• Charles Johnson, DE, Georgia: Only comes in around 225, so more likely to be converted into a linebacker. [Completely wrong. He's a very position-appropriate 275. - Ed.] Was a pretty good Freeney-esque rusher (9.5 sacks) and swatted down ten passes.

• Robert Meachem, WR, Tennessee: Broke through by showing up in every game (at least four catches in each of 13 last year) after an inconsistent first couple seasons. Caught more passes for far more yards and doubled his touchdowns from 2004 and -05 combined, which he's not going to do again, but still isn't among the draft's elite receivers.

• Jarvis Moss, DE, Florida: Great championship game, great size and athleticism. Just hadn't played a lot before this season and had some injury/illness issues (weird staph infection in his leg, never remedied under Zook). Tall but not very bulky (6-4, 252) when it comes to holding up against the run.

• Sidney Rice, WR, South Carolina: Only played for two years (was redshirted as a freshman because of injury). Very skinny, not very physical. Maybe not as fast as you might think, either, depending on what you think. Great, fluid athlete who did generally play well against good opponents without a great passer.

• JaMarcus Russell, QB, LSU: Absolutely rocketing up the boards because of his arm strength and his torching Notre Dame, both of which could be signs of irrational exuberance: Russell threw three interceptions at Florida and at Tennessee, as well one in the Sugar Bowl, and his only other 300-yard game was against Mississippi State. His team only scored a field goal at Auburn. He made a big leap as a junior from his sophomore year and would be the Heisman favorite if he returned, but the NFL is a pretty huge leap itself.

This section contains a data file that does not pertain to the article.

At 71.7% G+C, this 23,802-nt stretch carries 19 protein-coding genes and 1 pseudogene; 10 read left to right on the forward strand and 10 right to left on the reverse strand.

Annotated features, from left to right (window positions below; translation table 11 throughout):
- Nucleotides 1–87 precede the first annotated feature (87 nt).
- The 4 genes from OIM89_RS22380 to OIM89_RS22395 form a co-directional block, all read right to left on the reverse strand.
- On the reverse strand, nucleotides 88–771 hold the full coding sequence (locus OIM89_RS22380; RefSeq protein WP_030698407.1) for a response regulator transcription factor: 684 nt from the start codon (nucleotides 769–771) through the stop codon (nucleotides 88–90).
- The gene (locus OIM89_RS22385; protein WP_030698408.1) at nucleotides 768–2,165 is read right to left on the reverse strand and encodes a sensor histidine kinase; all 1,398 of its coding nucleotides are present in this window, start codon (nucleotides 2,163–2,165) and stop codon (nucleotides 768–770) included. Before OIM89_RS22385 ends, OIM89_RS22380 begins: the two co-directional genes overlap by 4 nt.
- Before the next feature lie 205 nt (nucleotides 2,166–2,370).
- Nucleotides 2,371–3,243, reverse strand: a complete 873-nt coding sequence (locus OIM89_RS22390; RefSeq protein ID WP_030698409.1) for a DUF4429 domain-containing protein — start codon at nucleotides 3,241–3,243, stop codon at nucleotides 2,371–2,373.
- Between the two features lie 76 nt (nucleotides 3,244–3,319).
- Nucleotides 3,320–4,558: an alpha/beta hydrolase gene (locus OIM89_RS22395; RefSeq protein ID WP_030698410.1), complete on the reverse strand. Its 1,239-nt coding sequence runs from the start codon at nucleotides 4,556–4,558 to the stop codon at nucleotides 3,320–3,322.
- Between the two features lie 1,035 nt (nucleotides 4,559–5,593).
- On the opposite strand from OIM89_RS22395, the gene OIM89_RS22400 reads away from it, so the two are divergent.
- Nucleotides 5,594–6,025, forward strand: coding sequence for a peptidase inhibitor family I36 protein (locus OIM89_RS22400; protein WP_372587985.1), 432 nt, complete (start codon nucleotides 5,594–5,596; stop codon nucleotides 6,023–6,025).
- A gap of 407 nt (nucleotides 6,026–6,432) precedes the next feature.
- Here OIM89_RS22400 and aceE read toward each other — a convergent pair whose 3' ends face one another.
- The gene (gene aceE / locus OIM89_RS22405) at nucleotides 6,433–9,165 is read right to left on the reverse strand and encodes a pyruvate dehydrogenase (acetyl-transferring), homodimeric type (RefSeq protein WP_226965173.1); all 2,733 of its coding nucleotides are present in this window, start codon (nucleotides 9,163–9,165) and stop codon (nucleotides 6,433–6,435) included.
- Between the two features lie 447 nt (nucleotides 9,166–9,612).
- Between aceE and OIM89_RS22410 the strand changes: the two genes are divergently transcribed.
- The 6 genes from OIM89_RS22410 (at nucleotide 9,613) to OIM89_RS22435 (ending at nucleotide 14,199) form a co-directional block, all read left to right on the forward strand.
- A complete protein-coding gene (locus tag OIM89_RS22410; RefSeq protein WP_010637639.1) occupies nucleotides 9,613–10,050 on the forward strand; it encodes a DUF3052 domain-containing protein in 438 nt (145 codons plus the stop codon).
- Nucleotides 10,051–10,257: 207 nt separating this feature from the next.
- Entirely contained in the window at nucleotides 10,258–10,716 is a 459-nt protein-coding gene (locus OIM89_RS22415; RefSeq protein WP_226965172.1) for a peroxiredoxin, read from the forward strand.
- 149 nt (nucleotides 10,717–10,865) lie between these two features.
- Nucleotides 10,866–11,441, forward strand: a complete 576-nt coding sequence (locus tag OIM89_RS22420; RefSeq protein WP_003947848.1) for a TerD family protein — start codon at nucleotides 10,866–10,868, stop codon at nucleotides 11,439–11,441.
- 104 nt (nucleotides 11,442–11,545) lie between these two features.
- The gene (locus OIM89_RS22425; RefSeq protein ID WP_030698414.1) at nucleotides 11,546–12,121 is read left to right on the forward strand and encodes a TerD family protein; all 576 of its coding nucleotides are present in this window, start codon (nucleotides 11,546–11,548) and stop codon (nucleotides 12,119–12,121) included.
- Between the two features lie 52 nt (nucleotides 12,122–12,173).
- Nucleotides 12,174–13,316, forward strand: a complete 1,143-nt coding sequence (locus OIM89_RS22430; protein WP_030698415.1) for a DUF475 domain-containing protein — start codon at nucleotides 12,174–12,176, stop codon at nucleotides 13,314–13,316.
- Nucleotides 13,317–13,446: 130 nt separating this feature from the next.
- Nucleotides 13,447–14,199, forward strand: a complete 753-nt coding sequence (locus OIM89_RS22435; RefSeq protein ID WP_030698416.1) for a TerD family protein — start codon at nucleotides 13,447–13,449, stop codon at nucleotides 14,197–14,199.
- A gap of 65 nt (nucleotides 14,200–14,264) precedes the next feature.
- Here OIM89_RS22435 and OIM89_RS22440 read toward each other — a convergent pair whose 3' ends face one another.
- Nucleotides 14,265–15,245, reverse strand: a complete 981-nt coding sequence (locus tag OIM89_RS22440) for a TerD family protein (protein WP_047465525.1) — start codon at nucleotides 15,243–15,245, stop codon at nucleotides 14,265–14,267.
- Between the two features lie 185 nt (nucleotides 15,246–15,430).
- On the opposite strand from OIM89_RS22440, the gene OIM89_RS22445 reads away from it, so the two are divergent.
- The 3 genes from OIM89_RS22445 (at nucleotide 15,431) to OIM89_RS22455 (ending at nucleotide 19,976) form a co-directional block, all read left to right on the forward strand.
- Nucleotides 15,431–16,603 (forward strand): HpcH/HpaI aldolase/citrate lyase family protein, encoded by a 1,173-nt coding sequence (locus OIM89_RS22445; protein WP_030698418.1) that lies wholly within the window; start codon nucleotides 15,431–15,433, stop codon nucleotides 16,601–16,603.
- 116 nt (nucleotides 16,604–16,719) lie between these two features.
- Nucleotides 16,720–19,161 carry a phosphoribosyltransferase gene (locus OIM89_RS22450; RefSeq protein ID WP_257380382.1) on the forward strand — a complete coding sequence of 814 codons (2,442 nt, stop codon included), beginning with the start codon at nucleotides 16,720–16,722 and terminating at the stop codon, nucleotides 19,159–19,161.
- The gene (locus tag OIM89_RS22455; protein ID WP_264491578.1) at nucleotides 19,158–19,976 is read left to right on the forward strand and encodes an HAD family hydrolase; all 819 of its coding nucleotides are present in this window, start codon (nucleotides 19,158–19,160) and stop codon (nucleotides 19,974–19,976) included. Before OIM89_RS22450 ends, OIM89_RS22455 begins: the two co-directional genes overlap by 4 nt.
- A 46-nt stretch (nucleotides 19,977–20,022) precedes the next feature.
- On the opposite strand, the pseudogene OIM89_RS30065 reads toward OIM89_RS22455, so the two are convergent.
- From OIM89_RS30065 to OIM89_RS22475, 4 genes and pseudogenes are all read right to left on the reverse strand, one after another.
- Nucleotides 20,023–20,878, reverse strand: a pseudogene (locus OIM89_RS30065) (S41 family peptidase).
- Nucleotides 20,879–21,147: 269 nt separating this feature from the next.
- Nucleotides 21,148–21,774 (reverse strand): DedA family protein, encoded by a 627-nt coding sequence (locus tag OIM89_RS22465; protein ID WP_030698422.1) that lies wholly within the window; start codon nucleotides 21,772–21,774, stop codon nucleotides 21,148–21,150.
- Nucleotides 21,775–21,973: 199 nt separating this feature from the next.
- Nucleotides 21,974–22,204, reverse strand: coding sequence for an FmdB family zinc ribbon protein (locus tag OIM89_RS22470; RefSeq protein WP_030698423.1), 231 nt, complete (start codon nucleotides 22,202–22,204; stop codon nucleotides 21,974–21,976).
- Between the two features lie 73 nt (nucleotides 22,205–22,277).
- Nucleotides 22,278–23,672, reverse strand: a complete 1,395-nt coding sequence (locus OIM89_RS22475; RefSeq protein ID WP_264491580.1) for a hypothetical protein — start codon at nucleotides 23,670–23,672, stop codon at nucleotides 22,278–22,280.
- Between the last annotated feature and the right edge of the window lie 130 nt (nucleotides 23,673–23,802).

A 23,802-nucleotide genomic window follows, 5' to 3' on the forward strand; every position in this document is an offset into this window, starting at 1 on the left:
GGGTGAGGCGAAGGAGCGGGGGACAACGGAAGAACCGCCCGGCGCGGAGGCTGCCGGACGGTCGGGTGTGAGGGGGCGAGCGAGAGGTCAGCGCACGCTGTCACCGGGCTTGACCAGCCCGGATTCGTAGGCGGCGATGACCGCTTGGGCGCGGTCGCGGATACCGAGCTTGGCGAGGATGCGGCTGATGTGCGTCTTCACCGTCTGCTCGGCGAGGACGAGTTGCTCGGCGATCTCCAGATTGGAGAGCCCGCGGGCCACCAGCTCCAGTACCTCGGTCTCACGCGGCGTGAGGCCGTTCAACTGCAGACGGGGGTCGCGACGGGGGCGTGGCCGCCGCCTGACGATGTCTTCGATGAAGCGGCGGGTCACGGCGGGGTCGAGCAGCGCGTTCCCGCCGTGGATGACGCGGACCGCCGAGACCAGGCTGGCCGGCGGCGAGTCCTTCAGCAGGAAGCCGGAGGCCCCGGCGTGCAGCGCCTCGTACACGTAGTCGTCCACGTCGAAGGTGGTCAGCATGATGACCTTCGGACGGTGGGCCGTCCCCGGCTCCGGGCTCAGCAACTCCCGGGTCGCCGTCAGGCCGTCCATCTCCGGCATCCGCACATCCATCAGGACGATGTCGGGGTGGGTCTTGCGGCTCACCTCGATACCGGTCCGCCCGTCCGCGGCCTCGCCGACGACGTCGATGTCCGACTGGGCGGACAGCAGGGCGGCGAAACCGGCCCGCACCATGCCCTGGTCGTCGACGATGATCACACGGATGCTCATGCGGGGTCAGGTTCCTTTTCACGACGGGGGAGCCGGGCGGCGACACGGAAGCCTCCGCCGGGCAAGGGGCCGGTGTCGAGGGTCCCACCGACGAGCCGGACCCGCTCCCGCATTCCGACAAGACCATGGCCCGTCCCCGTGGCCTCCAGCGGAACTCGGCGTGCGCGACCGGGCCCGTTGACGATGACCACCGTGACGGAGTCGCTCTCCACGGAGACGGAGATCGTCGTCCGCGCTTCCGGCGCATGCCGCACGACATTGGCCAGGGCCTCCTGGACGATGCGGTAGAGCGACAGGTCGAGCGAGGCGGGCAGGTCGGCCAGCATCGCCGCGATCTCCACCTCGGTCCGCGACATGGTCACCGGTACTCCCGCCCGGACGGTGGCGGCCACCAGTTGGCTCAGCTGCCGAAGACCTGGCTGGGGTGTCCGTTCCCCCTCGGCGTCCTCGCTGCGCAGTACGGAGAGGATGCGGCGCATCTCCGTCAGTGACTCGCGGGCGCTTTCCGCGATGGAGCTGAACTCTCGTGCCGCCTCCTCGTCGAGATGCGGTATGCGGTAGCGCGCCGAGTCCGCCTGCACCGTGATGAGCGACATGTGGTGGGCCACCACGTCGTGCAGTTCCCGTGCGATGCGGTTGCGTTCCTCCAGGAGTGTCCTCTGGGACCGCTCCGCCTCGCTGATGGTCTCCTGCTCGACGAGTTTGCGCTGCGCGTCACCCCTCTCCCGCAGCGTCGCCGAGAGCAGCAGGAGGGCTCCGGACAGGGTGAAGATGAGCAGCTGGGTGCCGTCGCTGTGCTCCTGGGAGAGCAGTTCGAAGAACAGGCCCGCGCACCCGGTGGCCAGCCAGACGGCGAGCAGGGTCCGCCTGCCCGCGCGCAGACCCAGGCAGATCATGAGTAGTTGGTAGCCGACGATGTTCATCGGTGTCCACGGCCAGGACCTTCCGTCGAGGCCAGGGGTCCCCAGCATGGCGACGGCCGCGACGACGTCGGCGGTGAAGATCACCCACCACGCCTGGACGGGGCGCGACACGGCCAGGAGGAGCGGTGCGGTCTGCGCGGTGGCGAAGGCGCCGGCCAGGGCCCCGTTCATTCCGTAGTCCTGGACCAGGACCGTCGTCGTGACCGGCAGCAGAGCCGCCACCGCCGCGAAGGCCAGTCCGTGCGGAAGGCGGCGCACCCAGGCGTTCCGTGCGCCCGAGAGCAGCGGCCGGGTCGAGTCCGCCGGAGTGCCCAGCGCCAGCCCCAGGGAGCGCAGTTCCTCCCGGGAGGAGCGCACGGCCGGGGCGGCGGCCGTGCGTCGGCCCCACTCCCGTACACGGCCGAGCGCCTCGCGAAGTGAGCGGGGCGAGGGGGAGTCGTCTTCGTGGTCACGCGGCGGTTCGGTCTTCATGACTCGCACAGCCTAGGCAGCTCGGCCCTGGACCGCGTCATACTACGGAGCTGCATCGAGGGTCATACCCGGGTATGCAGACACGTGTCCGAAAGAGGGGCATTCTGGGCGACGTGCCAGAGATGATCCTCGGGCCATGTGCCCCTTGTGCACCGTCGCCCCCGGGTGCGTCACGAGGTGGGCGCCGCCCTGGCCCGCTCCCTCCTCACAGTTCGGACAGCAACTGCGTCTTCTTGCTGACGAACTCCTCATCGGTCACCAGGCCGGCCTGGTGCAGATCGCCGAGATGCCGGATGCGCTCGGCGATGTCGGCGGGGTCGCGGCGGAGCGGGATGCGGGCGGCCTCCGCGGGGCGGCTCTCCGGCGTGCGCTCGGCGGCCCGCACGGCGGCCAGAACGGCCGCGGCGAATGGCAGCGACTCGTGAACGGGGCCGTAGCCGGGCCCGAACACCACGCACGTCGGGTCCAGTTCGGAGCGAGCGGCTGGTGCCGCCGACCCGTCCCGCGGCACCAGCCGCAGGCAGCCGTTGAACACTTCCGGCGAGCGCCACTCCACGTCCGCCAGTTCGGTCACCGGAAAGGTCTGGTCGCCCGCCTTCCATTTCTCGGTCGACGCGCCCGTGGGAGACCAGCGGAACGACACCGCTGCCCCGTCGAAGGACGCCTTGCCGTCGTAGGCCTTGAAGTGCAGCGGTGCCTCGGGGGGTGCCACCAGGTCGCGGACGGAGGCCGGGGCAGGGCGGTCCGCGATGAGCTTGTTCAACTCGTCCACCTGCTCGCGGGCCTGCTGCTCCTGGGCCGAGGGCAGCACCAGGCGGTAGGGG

• Danny Ware, RB, Georgia: Never lived up to enormous freshman promise because of injuries and most of all a crowded backfield. Couldn't get the lion's share of carries at Georgia, so why should he on an NFL roster?

• Eric Wright, CB, UNLV: USC transfer only started one season for the Rebels, who 113th in pass efficiency defense, and made one interception.

One-year Wonder, aka the Jonathan Sullivan Rule
Beware of relatively anonymous guys whose stock soars after a big junior season.

• Brandon Jackson, RB, Nebraska: Picked up a little steam as the season wore on and was a decent pass-catcher, but his numbers came against Iowa State, Oklahoma State, Missouri and Colorado; against Texas, Texas A&M, Oklahoma and Auburn - other than the screen pass for touchdown against Texas - the going was significantly rougher. Split a lot of carries.

Not that every NFL player was a college star, but these random, ordinary or completely unheard-of guys are going...for the hell of it?

• Keenan Carter, DT, Virginia: Career line here. Good luck, dude.

• Chris Henry, RB, Arizona: Led the Wildcats in rushing. The Wildcats finished 110th in rushing. Came on late in the season, but still wound up with 3.5 per carry. Though the NFL is duly impressed with good efforts against Oregon and Stanford, SMQ is sure.

• Rory Johnson, LB, Ole Miss: SMQ lives in Mississippi and had never heard of this guy, who was second on the Rebels to Patrick Willis in tackles in his first year out of junior college. That's a distant second, and a lot of assists in there.

• Maurice Price, WR, Charleston Southern: Caught 100 balls and had big games against the Citadel and Virginia Military. Not exactly Marques Colston at 6-1, 189.